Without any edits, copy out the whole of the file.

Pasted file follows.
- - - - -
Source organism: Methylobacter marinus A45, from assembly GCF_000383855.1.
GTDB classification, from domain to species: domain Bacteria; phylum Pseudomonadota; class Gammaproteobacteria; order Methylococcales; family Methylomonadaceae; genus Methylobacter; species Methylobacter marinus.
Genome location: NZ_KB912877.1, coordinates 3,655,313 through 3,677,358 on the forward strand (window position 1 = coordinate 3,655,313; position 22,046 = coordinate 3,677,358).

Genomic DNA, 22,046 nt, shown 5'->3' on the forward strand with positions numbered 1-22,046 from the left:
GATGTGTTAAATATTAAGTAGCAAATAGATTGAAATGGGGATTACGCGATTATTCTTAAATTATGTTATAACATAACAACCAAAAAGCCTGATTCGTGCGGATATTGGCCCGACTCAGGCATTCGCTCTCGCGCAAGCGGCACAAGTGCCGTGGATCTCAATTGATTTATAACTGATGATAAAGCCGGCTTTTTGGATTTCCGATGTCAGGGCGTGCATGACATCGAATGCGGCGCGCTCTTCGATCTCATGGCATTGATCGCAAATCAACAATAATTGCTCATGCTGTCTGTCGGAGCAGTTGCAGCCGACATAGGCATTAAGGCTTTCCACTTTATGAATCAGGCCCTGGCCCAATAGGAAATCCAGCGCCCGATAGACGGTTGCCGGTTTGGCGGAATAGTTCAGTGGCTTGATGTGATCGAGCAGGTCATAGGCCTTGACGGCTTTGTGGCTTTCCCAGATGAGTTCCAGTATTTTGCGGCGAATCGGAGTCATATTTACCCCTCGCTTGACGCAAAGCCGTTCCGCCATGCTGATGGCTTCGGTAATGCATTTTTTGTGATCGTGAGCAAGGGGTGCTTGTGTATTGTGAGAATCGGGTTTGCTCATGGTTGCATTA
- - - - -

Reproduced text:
Source organism: Methylobacter marinus A45, from assembly GCF_000383855.1.
GTDB classification, from domain to species: domain Bacteria; phylum Pseudomonadota; class Gammaproteobacteria; order Methylococcales; family Methylomonadaceae; genus Methylobacter; species Methylobacter marinus.
Genome location: NZ_KB912877.1, coordinates 3,655,313 through 3,677,358 on the forward strand (window position 1 = coordinate 3,655,313; position 22,046 = coordinate 3,677,358).

Genomic DNA, 22,046 nt, shown 5'->3' on the forward strand with positions numbered 1-22,046 from the left:
GATGTGTTAAATATTAAGTAGCAAATAGATTGAAATGGGGATTACGCGATTATTCTTAAATTATGTTATAACATAACAACCAAAAAGCCTGATTCGTGCGGATATTGGCCCGACTCAGGCATTCGCTCTCGCGCAAGCGGCACAAGTGCCGTGGATCTCAATTGATTTATAACTGATGATAAAGCCGGCTTTTTGGATTTCCGATGTCAGGGCGTGCATGACATCGAATGCGGCGCGCTCTTCGATCTCATGGCATTGATCGCAAATCAACAATAATTGCTCATGCTGTCTGTCGGAGCAGTTGCAGCCGACATAGGCATTAAGGCTTTCCACTTTATGAATCAGGCCCTGGCCCAATAGGAAATCCAGCGCCCGATAGACGGTTGCCGGTTTGGCGGAATAGTTCAGTGGCTTGATGTGATCGAGCAGGTCATAGGCCTTGACGGCTTTGTGGCTTTCCCAGATGAGTTCCAGTATTTTGCGGCGAATCGGAGTCATATTTACCCCTCGCTTGACGCAAAGCCGTTCCGCCATGCTGATGGCTTCGGTAATGCATTTTTTGTGATCGTGAGCAAGGGGTGCTTGTGTATTGTGAGAATCGGGTTTGCTCATGGTTGCATTA